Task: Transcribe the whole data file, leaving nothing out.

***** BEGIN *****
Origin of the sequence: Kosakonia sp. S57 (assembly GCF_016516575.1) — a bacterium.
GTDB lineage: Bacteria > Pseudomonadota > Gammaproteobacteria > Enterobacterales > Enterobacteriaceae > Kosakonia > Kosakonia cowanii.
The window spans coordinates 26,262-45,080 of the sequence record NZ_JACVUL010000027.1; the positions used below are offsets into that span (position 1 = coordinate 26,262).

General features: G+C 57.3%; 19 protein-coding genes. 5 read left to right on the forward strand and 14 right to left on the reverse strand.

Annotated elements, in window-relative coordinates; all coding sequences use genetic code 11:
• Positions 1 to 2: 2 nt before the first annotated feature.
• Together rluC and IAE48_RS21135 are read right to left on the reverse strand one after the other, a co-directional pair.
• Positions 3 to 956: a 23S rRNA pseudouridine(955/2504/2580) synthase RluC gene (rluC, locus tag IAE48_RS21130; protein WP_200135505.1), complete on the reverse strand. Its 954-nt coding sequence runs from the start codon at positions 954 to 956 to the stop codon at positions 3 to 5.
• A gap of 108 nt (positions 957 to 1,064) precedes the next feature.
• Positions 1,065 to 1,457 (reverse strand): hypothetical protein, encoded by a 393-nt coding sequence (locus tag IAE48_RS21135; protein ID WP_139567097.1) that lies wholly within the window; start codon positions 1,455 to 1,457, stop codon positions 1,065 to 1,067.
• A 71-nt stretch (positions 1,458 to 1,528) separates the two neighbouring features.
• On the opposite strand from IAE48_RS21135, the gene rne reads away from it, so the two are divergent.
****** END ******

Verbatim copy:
Origin of the sequence: Kosakonia sp. S57 (assembly GCF_016516575.1) — a bacterium.
GTDB lineage: Bacteria > Pseudomonadota > Gammaproteobacteria > Enterobacterales > Enterobacteriaceae > Kosakonia > Kosakonia cowanii.
The window spans coordinates 26,262-45,080 of the sequence record NZ_JACVUL010000027.1; the positions used below are offsets into that span (position 1 = coordinate 26,262).

General features: G+C 57.3%; 19 protein-coding genes. 5 read left to right on the forward strand and 14 right to left on the reverse strand.

Annotated elements, in window-relative coordinates; all coding sequences use genetic code 11:
• Positions 1 to 2: 2 nt before the first annotated feature.
• Together rluC and IAE48_RS21135 are read right to left on the reverse strand one after the other, a co-directional pair.
• Positions 3 to 956: a 23S rRNA pseudouridine(955/2504/2580) synthase RluC gene (rluC, locus tag IAE48_RS21130; protein WP_200135505.1), complete on the reverse strand. Its 954-nt coding sequence runs from the start codon at positions 954 to 956 to the stop codon at positions 3 to 5.
• A gap of 108 nt (positions 957 to 1,064) precedes the next feature.
• Positions 1,065 to 1,457 (reverse strand): hypothetical protein, encoded by a 393-nt coding sequence (locus tag IAE48_RS21135; protein ID WP_139567097.1) that lies wholly within the window; start codon positions 1,455 to 1,457, stop codon positions 1,065 to 1,067.
• A 71-nt stretch (positions 1,458 to 1,528) separates the two neighbouring features.
• On the opposite strand from IAE48_RS21135, the gene rne reads away from it, so the two are divergent.